“Oh, it’s no problem.”
“So what’s your name?”
“I’m Ben… well… as long as you’re not a GB shooter or anything like that.”
We made small talk as we started off down the path…
“So… what do you do then Lee?”
“I shoot DTL for England.”
It was one of those days.
Not all gunrooms are custom-built, and still fewer are as plush as those of Ian Coley, Honesberie and Doveridge. Nonetheless, I was to discover that some smaller gunrooms provide an exemplary service and are happy to go above and beyond the call of duty for their customers.
That spring I’d begun shooting at Hereford and Worcester Shooting Ground, and I got into a conversation about my shortlist with the owner, Ian Butler. I had narrowed it down to a choice between a Caesar Guerini Summit Ascent and a Browning 725.
It just so happened that the ground’s shop had those two guns in stock, and they were more than happy for me to put a handful of rounds through each before making a decision.
Both guns were excellent, but for me the Caesar Guerini just felt… right. My only concern before I handed over the money was that I didn’t like the grooved fore-end.
This was where Hereford and Worcester Shooting Ground and Caesar Guerini really stepped up. A phone call was made; Ian agreed that he would drive over to Guerini and swap the fore-end for a smooth one, free of charge. In addition to the gun being competitively priced, Ian threw in a gunslip and offered to store it at no charge until I’d fitted a gun cabinet.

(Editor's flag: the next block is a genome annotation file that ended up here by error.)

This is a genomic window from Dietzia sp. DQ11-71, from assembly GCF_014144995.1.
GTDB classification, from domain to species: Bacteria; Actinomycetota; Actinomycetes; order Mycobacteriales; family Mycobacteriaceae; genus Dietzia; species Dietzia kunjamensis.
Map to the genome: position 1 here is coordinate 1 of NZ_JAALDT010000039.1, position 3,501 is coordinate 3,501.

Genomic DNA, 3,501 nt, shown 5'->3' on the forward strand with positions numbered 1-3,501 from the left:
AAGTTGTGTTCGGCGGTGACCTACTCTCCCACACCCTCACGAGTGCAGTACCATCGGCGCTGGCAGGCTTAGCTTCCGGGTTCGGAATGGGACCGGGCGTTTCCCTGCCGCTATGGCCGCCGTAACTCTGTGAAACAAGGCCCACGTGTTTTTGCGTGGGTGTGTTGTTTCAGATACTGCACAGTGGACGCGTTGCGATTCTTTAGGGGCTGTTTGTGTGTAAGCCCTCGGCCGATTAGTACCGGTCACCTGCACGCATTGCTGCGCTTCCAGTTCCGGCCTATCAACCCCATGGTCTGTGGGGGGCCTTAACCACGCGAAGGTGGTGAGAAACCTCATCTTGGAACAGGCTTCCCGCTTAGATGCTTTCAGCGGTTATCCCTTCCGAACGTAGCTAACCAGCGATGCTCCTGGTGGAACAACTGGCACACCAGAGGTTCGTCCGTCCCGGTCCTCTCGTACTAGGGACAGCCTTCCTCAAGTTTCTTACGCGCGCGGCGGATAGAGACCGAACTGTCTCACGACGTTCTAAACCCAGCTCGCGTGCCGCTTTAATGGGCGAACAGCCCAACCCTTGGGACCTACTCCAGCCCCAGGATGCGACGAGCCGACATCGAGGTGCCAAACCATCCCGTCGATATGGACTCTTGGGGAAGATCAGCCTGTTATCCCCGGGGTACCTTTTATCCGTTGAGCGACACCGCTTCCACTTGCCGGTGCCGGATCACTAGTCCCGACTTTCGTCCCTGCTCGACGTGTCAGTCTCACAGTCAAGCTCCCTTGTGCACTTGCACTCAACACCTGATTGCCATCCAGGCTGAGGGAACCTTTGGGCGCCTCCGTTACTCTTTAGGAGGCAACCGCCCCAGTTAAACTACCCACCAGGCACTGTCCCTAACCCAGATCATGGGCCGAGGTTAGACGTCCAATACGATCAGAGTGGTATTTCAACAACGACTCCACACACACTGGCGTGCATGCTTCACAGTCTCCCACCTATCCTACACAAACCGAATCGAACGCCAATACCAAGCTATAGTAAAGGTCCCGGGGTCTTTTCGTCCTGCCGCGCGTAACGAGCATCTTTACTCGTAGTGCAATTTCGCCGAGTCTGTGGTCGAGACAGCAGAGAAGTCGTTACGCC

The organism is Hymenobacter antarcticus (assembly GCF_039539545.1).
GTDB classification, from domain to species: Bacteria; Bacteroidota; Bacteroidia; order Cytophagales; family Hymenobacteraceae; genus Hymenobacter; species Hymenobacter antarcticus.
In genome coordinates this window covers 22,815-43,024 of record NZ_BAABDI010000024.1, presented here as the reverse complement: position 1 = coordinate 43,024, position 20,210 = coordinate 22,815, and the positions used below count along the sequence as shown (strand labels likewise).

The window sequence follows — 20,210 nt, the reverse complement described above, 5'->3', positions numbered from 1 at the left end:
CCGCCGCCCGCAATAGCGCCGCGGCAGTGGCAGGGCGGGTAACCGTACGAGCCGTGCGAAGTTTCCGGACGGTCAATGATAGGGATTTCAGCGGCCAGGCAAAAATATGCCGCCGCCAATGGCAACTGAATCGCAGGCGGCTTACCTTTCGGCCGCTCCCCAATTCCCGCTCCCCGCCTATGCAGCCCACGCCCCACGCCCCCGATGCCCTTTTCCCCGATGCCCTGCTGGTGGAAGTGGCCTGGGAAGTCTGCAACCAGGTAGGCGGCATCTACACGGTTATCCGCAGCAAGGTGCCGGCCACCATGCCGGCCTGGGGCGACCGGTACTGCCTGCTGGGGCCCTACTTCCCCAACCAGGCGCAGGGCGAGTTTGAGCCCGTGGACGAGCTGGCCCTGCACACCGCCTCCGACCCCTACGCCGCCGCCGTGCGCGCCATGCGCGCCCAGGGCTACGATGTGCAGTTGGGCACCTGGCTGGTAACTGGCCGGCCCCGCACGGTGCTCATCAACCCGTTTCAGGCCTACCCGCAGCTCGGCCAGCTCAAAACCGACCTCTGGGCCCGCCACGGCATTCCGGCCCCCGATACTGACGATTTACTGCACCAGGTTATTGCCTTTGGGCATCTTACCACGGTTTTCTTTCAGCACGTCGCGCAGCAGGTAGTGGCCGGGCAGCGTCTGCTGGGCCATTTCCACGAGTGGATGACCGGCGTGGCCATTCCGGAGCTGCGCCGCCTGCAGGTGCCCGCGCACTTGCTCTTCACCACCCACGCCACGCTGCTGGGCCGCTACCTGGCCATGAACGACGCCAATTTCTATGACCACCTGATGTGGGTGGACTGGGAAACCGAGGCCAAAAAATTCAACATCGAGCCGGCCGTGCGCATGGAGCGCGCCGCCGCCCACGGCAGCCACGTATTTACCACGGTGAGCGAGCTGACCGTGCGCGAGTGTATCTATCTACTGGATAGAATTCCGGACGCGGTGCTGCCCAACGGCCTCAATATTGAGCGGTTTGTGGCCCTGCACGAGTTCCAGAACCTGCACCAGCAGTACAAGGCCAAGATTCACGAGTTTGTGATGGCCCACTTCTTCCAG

Now that’s what I call service. Thirty minutes later, paperwork signed, I was the proud owner of my first gun.
In 2018 there were approximately 1.36 million shotguns held under licence in the UK, and it makes me proud that one of those is mine – my Caesar Guerini Summit Ascent with grade 2 wood and a shiny black paint job.
I clean it regularly and lovingly, with far more attention to detail than I clean anything else in my house. This has not gone unnoticed. But that’s because it’s… ‘my precious’.
Ben Cartwright shot rifles in his youth but only recently took up clays. He has since immersed himself in the sport. We follow his journey as he strives to improve
Next month: Visiting the home of Italian gunmaking